South Dakota Senate Passes 2 Ballot Initiatives for Gambling

South Dakota Sports Betting - Port Yankton Casino Plan

Deadwood casinos and tribal casinos would win the right to host sports betting, but the Yankton Sioux Casino would have a new rival in the Port Yankton Project.

The South Dakota State Senate passed two resolutions this week which would expand gambling in the state, including a plebiscite involving sports betting legalization. Both bills passed narrowly, moving them on to the House of Representatives.

Senate Joint Resolution 2 would approve a referendum on whether to allow sportsbooks in Deadwood casinos. The Senate voted 18-14 to approve the ballot initiative.

A second bill passed by the Senate State Affairs Committee would approve a Yankton casino. To do so, the bill approves a referendum to ask the state’s voters whether Deadwood’s long monopoly on land-based casinos should be ended.

The proposed Senate Affairs Committee referendum passed by a slim 5-4 margin. Comments by lawmakers on both sides of the debate suggest the bills could be controversial in North Dakota.

Troy Heinert on Sports Betting Referendum

Senate Minority Leader Troy Heinert (D-Mission) tried to defuse controversy by reminding legislators they were not voting to approve sports betting. Instead, they were voting on whether the people of the state should be allowed to decide the issue in a referendum.

Heinert reminded the same lawmakers that their predecessors had done the same in the 1980s with the decision to legalize casino gambling in the first place.

Jim Bolin Disputes Revenue Claims

State Sen. Jim Bolin (R-Canton) took a different tack. In an interview with the Sioux Falls Argus Leader, Sen. Bolin disputed claims that sports betting would generate revenues for the Deadwood casinos.

Pointing to a report issued by the South Dakota Department of Revenue, Bolin cited concerns that sports betting would generate less revenue than it would cost the state to regulate it. In the Sioux Falls newspaper, Sen. Bolin called the projected revenue a “mirage”.

Though the measure would approve sports betting for the Deadwood casinos, it indirectly would open the door for sports betting in the state’s 11 tribal casinos. Under the terms of the gaming compact between the tribes and South Dakota’s government, the 7 tribes which own the casinos have the right to offer any form of gambling which commercial casinos have.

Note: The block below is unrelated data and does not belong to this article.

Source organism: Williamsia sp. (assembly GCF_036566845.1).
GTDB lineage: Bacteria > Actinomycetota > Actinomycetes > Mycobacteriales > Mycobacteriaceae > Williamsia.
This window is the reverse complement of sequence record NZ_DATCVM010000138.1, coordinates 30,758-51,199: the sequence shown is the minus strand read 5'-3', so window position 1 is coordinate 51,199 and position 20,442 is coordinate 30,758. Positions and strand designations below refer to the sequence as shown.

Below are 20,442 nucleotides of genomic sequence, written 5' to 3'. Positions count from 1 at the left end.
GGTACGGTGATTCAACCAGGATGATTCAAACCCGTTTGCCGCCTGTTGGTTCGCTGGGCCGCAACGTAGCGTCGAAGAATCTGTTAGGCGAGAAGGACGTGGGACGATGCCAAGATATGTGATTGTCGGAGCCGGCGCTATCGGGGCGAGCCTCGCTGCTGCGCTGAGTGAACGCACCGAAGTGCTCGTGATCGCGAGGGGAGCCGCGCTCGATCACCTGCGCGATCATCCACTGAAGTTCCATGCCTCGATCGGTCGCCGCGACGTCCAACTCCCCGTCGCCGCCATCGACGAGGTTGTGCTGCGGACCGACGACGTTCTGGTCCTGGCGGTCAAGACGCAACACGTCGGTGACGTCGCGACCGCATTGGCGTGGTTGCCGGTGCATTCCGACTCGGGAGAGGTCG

Support for Port Yankton Project

The nonprofit political action committee “Yankton Area Progressive Growth” had called for the vote on the Port Yankton Project, which is the name of the proposed casino’s development plan. Sen. Justin Cronin (R-Gettysburg), who supports the referendum, called for a Wednesday vote after “a very long and very fair hearing” on Tuesday. Most local Yankton officials also support the plan.

Lisa Kaczke of The Argus Leader wrote, “Yankton officials testified on Wednesday that Port Yankton would fill a gap in the tourism economy in a city that faces the same challenges as other rural communities. However, tribes pushed back on the measure because it could negatively hurt nearby casinos that fund community programs on the reservations.”

South Dakota Tribes Oppose Yankton Casino

Those same tribes oppose the creation of a new Yankton casino. Yankton Sioux Tribe’s Fort Randall Casino already operates in the area and the tribes fear that a new casino would cannibalize revenues and endanger jobs in the tribal casino.

The Yankton Sioux casino employs 240 workers and funds local community programs. The Sioux believe a second casino in a saturated casino would lead to layoffs. Thelma Thomas, who serves as the general manager of the Ohiya Casino and Resort, said that any bill to establish commercial casinos would have the effect of undermining tribal government resources.

Ms. Thomas told the Argus Leader, “We’re facing 75 percent unemployment rates. Nobody was stepping forward to assist us so our families could be drawing a weekly paycheck. We created that.”

Opponents of the Port Yankton Project pointed out that the hearings did not call tribal leaders from South Dakota, but instead called on leaders of the Santee Sioux Tribe of Nebraska — which has a casino just across the border in Nebraska — to testify before the Senate. The Santee Sioux are business rivals of the Yankton Sioux.